Umpires ‘could boycott Serena Williams matches’ after US Open outburst
Umpires aggrieved at the treatment of Carlos Ramos by Serena Williams during the US Open final could boycott the American’s matches, a report in The Times has suggested.
Ramos was branded a "liar" and a "thief" by the 23-time Grand Slam champion, who later claimed sexism was behind his decision to dock her a game during Saturday’s defeat to Naomi Osaka.
The Women’s Tennis Association (WTA) and United States Tennis Association (USTA) were among those to back Williams in the aftermath of her outburst.
- WTA back Williams’ sexism claims
- ‘Women are hysterical; men are outspoken’ – King defends Serena
- 'I felt like it was sexist' - Serena rages about double standards
- Osaka wins US Open after huge Serena and umpire controversy
"An anonymous official told The Times that there was a growing consensus that umpires were not supported by the USTA on several occasions, and that Ramos was thrown to the wolves for simply doing his job and was not willing to be abused for it. Umpires are discussing whether they could take action to stand up for their profession. One suggestion being floated is to refuse any match assignments involving Williams until she apologises for vilifying Ramos and calling him a “liar” and a “thief”."
Amid the commotion, Osaka – already a set up before the first violation – held her nerve to become Japan’s first winner at a major.
Naomi Osaka of Japan after winning the Women's Singles finals match alongside runner up Serena Williams of the United StatesGetty Images
The International Tennis Federation offered support for Ramos on Monday evening, saying in a statement: "Mr Ramos’s decisions were in accordance with the relevant rules and were reaffirmed by the US Open’s decision to fine Ms Williams for the three offences."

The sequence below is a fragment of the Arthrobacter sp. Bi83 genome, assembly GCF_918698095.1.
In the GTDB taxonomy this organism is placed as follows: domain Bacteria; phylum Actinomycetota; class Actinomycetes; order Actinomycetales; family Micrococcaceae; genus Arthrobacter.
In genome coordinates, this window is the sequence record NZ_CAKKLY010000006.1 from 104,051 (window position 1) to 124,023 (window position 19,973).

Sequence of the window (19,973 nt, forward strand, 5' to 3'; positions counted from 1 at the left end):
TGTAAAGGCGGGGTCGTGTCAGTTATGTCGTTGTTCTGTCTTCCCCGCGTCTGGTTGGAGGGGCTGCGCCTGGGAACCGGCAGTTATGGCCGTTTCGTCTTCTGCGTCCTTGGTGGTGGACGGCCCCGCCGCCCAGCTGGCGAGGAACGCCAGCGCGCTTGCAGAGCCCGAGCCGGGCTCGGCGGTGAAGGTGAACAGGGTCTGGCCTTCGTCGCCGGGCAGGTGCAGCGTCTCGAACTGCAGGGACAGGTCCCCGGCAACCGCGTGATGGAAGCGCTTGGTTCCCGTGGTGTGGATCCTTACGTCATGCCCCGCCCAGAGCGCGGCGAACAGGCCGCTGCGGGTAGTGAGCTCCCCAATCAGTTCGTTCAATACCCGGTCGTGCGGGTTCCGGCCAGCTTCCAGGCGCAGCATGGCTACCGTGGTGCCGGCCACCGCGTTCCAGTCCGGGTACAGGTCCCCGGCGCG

Ramos penalised Williams for on-court coaching (first violation), racket abuse (second violation, point penalty) and calling him a "thief" (third violation, game penalty). Williams demanded to speak to the tournament referee after the final decision, but it was not overturned.
The US Open fined Williams $17,000 for her protestations, although she collected $1.85 million for finishing runner-up at Flushing Meadows.
Earlier, WTA chief Steve Simon said Ramos would have responded differently had a men’s player reacted in a similar way.
"The WTA believes that there should be no difference in the standards of tolerance provided to the emotions expressed by men versus women. We do not believe that this was done," Simon said in a statement.
USTA chief Katrina Adams said that men "are badgering the umpire on the changeovers and nothing happens".
She added: "There's no equality when it comes to what the men are doing to the chair umpires and what the women are doing, and I think there has to be some consistency across the board.
"I'm all about gender equality and I think when you look at that situation these are conversations that will be imposed in the next weeks. We have to treat each other fairly and the same."